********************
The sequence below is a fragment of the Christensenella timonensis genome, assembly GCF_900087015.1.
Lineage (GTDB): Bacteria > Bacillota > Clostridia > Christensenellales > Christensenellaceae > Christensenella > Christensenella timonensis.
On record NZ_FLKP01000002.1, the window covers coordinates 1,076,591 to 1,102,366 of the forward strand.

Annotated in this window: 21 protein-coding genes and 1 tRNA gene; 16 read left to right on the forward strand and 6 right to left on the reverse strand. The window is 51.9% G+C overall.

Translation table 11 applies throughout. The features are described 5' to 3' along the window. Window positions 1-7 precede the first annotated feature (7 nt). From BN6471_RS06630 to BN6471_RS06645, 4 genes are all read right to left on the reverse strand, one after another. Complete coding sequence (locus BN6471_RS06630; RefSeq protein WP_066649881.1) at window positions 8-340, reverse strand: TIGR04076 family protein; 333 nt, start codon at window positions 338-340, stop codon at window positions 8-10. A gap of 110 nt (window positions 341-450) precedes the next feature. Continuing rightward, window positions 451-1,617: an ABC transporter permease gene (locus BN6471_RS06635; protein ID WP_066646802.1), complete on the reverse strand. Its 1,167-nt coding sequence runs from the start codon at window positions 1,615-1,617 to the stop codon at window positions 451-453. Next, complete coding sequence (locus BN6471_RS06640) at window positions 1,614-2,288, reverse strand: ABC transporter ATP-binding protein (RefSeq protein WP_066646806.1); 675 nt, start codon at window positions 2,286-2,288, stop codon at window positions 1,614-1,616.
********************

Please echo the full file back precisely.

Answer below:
The sequence below is a fragment of the Christensenella timonensis genome, assembly GCF_900087015.1.
Lineage (GTDB): Bacteria > Bacillota > Clostridia > Christensenellales > Christensenellaceae > Christensenella > Christensenella timonensis.
On record NZ_FLKP01000002.1, the window covers coordinates 1,076,591 to 1,102,366 of the forward strand.

Annotated in this window: 21 protein-coding genes and 1 tRNA gene; 16 read left to right on the forward strand and 6 right to left on the reverse strand. The window is 51.9% G+C overall.

Translation table 11 applies throughout. The features are described 5' to 3' along the window. Window positions 1-7 precede the first annotated feature (7 nt). From BN6471_RS06630 to BN6471_RS06645, 4 genes are all read right to left on the reverse strand, one after another. Complete coding sequence (locus BN6471_RS06630; RefSeq protein WP_066649881.1) at window positions 8-340, reverse strand: TIGR04076 family protein; 333 nt, start codon at window positions 338-340, stop codon at window positions 8-10. A gap of 110 nt (window positions 341-450) precedes the next feature. Continuing rightward, window positions 451-1,617: an ABC transporter permease gene (locus BN6471_RS06635; protein ID WP_066646802.1), complete on the reverse strand. Its 1,167-nt coding sequence runs from the start codon at window positions 1,615-1,617 to the stop codon at window positions 451-453. Next, complete coding sequence (locus BN6471_RS06640) at window positions 1,614-2,288, reverse strand: ABC transporter ATP-binding protein (RefSeq protein WP_066646806.1); 675 nt, start codon at window positions 2,286-2,288, stop codon at window positions 1,614-1,616.